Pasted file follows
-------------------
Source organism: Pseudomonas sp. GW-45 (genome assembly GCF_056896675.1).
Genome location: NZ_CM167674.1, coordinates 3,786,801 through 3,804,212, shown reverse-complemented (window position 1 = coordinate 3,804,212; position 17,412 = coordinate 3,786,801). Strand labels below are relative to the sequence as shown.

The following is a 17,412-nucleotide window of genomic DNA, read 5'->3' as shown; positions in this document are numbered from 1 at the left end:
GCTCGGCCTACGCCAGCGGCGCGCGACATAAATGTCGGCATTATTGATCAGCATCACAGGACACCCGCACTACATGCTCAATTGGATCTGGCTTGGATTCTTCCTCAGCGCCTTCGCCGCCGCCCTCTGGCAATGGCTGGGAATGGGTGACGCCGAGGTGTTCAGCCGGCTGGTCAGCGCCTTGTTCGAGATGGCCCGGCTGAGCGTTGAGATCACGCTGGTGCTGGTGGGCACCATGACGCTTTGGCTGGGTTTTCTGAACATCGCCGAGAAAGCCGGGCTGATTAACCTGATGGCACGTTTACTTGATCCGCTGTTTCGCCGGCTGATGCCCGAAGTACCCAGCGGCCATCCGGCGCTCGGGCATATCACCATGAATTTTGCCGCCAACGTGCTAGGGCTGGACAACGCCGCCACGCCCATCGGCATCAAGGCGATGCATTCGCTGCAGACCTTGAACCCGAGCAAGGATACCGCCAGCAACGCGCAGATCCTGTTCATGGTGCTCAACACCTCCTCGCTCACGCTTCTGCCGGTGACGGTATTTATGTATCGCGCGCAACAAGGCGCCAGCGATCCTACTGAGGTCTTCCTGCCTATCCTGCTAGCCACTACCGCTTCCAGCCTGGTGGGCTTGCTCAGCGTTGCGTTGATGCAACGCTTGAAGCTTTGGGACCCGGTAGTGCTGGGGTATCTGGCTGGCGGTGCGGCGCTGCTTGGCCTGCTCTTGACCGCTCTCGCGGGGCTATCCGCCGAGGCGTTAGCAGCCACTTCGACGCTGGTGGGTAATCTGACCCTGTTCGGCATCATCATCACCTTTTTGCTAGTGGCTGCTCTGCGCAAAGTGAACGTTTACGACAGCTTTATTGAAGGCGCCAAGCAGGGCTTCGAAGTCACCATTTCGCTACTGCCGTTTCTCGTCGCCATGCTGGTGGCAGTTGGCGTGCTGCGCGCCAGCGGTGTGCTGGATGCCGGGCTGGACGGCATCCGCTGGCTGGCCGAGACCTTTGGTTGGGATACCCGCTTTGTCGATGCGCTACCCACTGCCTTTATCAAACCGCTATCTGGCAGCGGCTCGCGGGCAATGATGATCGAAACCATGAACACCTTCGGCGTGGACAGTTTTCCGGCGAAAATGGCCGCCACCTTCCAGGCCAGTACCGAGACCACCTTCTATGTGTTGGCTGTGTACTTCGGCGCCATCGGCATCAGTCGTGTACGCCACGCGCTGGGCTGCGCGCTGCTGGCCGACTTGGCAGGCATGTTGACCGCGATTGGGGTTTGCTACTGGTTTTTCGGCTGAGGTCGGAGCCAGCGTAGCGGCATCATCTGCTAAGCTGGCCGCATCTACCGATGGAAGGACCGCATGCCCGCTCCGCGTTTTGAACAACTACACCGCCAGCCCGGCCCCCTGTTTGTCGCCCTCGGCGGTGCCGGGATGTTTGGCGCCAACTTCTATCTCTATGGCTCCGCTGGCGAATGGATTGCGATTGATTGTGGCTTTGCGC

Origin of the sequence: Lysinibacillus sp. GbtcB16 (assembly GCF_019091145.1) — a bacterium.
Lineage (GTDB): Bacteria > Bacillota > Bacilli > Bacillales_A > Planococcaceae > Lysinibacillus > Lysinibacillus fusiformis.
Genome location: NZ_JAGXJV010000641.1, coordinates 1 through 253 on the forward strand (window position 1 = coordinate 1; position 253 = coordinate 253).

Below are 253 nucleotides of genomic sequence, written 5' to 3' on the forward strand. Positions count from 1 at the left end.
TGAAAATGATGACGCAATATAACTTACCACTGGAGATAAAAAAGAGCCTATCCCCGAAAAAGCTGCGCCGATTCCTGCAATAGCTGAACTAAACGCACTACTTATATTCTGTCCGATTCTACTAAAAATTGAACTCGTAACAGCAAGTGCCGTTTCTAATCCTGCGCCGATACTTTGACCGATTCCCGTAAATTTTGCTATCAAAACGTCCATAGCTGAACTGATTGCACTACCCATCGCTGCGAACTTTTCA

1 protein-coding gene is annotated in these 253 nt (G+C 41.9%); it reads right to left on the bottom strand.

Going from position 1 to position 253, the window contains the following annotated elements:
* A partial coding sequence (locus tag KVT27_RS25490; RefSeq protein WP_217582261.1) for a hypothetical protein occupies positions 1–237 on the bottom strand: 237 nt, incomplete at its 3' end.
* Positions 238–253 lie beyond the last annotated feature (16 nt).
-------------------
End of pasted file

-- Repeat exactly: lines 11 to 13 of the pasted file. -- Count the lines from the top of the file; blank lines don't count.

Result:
Going from position 1 to position 253, the window contains the following annotated elements:
* A partial coding sequence (locus tag KVT27_RS25490; RefSeq protein WP_217582261.1) for a hypothetical protein occupies positions 1–237 on the bottom strand: 237 nt, incomplete at its 3' end.
* Positions 238–253 lie beyond the last annotated feature (16 nt).